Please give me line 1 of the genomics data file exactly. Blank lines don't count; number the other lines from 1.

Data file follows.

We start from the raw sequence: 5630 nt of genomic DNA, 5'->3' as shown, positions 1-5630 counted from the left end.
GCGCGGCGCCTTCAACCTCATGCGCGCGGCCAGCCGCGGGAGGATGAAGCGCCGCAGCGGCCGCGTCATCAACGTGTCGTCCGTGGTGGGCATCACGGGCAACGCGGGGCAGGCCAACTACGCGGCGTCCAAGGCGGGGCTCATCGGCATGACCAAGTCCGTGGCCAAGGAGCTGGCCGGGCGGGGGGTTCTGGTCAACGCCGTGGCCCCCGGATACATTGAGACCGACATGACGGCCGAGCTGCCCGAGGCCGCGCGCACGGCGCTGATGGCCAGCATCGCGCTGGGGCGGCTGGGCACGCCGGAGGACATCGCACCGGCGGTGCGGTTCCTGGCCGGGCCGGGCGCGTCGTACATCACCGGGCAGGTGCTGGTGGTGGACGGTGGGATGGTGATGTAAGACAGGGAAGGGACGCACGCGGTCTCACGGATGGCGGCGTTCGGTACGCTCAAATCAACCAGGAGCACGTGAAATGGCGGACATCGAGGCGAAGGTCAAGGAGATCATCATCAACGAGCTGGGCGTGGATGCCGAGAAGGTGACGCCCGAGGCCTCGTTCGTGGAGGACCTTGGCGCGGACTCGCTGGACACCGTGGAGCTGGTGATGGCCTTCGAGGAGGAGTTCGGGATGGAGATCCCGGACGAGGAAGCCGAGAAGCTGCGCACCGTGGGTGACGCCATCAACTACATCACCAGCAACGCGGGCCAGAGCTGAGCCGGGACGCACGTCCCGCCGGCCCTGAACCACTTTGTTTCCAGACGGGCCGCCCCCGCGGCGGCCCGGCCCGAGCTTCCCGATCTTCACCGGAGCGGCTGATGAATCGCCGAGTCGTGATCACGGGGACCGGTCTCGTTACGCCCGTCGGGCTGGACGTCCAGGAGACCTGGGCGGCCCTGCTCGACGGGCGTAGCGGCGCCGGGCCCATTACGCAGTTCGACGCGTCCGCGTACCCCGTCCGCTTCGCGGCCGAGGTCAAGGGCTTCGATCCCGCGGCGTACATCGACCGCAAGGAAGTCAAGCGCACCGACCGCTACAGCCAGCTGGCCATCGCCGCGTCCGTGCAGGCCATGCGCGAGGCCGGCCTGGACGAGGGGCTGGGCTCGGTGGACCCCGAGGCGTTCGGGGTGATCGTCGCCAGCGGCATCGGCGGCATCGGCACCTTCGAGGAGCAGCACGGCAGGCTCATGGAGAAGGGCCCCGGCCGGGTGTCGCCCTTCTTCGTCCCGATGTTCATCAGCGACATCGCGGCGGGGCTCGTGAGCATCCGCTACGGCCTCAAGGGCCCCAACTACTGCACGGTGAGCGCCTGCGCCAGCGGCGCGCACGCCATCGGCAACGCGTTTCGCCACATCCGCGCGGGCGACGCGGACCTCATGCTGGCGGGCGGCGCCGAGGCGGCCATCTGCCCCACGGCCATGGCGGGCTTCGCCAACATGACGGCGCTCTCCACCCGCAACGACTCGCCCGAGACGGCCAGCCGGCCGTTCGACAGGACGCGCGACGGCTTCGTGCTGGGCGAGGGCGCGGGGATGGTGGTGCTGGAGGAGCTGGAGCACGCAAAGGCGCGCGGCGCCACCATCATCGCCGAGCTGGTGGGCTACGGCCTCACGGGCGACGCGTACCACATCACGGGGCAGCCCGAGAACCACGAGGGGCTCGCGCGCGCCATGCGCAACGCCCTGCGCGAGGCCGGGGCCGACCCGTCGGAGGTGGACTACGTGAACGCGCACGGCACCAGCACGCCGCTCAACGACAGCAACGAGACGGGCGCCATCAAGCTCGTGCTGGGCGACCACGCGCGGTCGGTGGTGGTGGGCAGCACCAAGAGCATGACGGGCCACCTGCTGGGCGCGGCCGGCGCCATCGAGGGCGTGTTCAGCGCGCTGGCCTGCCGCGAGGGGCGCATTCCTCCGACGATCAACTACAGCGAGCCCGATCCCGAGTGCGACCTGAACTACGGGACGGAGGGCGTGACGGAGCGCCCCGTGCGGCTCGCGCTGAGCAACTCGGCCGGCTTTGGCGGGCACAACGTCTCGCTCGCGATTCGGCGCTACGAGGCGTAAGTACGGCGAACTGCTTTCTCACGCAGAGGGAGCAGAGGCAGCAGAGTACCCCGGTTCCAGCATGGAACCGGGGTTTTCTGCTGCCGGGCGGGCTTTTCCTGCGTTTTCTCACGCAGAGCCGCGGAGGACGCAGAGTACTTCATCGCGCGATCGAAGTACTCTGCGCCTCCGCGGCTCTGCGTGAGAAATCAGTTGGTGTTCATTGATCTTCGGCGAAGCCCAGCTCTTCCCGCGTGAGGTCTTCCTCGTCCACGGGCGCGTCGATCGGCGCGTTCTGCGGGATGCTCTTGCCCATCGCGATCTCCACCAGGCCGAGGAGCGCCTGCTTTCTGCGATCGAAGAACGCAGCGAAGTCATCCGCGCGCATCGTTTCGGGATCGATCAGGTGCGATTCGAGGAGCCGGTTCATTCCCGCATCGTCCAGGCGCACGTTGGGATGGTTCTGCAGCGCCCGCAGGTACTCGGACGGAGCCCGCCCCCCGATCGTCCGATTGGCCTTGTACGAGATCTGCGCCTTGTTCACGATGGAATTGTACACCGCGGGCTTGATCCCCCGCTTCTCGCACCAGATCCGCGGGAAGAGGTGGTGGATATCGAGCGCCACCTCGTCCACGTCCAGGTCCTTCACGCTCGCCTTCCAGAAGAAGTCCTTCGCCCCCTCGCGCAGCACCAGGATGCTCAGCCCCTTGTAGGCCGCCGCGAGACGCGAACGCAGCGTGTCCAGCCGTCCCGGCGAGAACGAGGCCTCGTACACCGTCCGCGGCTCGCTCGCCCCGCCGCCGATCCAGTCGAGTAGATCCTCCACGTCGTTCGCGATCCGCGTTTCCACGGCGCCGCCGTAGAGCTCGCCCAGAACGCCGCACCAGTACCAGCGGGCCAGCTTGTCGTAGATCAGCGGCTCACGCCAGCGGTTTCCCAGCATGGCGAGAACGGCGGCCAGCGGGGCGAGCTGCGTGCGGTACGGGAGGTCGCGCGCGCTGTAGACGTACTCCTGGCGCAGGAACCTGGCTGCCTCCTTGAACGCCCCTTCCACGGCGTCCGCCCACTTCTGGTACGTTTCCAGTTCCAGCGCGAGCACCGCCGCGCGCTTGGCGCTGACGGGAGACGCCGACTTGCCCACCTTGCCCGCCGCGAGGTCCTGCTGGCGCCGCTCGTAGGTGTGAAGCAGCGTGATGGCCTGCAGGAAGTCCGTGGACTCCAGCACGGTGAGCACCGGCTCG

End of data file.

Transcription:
We start from the raw sequence: 5630 nt of genomic DNA, 5'->3' as shown, positions 1-5630 counted from the left end.